- The SOG Snarl knife found its way into my shopping cart pretty quickly, almost automatically. I had no intention of even browsing the knife section during the grand opening of Washington State's first Bass Pro Shop location. As I was making a B line to the firearms counter, this precocious little blade caught my eye, and I knew it would be a perfect stocking stuffer for Christmas... for myself! I own plenty of knives, but none designed for EDC, or everyday carry.
Sure I have pocket knives, in fact it seems every other year I lose one and have to replace it. Folders end up getting left in pockets, or borrowed and never returned. With the frequent disappearance of my knives, I fell out of practice of carrying one each day. Upon seeing the Snarl by SOG, I had a feeling I was going to hold onto my next knife for awhile.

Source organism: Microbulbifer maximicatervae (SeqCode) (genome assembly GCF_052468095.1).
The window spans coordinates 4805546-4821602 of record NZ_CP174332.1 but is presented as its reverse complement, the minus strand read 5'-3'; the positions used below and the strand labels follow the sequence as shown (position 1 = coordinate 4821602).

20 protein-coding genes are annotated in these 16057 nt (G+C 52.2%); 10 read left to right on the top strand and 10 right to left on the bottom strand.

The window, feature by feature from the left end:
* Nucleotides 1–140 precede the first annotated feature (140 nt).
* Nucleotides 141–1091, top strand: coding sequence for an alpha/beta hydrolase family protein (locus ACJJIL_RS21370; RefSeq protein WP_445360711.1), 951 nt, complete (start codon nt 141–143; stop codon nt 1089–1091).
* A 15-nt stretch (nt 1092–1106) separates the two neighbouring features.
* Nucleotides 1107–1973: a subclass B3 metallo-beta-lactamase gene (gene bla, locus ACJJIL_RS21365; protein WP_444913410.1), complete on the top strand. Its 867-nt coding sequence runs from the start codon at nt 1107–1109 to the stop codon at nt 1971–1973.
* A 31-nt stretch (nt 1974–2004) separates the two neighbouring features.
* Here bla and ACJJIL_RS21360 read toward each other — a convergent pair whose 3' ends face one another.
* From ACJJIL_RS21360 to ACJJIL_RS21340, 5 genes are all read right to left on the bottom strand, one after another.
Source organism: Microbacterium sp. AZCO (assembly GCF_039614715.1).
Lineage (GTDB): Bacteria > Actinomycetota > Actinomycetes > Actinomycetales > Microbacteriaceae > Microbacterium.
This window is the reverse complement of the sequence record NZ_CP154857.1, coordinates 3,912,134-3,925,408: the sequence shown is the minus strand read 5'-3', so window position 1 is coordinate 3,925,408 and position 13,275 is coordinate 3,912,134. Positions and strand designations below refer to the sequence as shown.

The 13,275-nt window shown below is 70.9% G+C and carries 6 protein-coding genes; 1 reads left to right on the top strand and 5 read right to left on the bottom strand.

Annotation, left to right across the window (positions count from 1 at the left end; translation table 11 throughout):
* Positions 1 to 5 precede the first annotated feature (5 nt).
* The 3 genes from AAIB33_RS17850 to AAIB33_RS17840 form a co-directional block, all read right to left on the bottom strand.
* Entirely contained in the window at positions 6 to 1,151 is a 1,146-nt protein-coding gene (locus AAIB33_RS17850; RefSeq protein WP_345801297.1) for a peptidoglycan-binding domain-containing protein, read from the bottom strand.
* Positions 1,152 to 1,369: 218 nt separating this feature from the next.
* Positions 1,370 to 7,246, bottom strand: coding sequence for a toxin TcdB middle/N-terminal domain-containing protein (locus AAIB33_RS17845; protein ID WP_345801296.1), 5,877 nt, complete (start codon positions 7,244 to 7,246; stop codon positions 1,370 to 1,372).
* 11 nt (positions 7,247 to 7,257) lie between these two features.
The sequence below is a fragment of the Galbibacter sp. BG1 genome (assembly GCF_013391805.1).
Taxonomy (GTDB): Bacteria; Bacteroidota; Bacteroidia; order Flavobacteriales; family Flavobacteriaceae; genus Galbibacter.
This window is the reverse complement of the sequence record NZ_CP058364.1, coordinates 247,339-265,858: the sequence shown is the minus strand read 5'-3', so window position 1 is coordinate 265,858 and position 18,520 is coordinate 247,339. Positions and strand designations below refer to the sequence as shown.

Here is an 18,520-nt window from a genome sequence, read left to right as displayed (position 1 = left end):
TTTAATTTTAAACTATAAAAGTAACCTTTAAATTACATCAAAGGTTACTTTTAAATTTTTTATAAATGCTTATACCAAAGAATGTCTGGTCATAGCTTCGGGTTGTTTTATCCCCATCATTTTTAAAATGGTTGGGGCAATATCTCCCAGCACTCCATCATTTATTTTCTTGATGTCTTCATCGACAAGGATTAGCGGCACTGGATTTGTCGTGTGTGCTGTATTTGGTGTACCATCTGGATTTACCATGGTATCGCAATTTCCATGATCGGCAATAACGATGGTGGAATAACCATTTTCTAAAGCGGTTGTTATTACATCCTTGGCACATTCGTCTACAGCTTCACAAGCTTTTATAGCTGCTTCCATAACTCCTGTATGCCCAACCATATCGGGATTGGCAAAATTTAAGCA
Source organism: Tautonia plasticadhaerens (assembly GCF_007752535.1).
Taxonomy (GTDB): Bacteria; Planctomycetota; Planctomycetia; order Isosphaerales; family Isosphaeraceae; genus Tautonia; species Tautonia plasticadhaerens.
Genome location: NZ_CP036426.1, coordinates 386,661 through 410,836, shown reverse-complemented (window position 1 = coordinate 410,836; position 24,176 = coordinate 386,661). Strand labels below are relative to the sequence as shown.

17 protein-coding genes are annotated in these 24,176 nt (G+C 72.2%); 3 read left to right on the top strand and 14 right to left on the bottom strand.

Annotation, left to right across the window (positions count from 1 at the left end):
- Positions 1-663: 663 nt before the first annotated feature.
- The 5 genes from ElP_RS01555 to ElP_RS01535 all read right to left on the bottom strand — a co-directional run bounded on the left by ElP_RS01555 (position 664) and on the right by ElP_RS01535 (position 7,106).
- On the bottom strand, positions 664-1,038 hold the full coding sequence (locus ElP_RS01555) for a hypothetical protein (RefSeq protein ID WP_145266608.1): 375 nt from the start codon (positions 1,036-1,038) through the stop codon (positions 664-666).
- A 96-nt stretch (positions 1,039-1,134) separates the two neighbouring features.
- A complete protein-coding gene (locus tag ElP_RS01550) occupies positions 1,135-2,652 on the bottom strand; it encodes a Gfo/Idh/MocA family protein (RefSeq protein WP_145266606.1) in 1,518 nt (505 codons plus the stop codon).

The Snarl is a fixed, very small tactical claw. It is constructed from a single piece of 9CR18MoV Satin finish stainless steel thats been CNC machined into a "sheepsfoot" style blade with two round finger holes for versatility in grip. The design of the knife comes from a custom knife maker named Jason Brous, more famous for his "functional fantasy" knife designs. Right away you can tell the inspiration for the knife came from brass knuckles, however it's very difficult to use the petite Snarl in the same way, and you would probably break a finger or two if you tried to use it that way.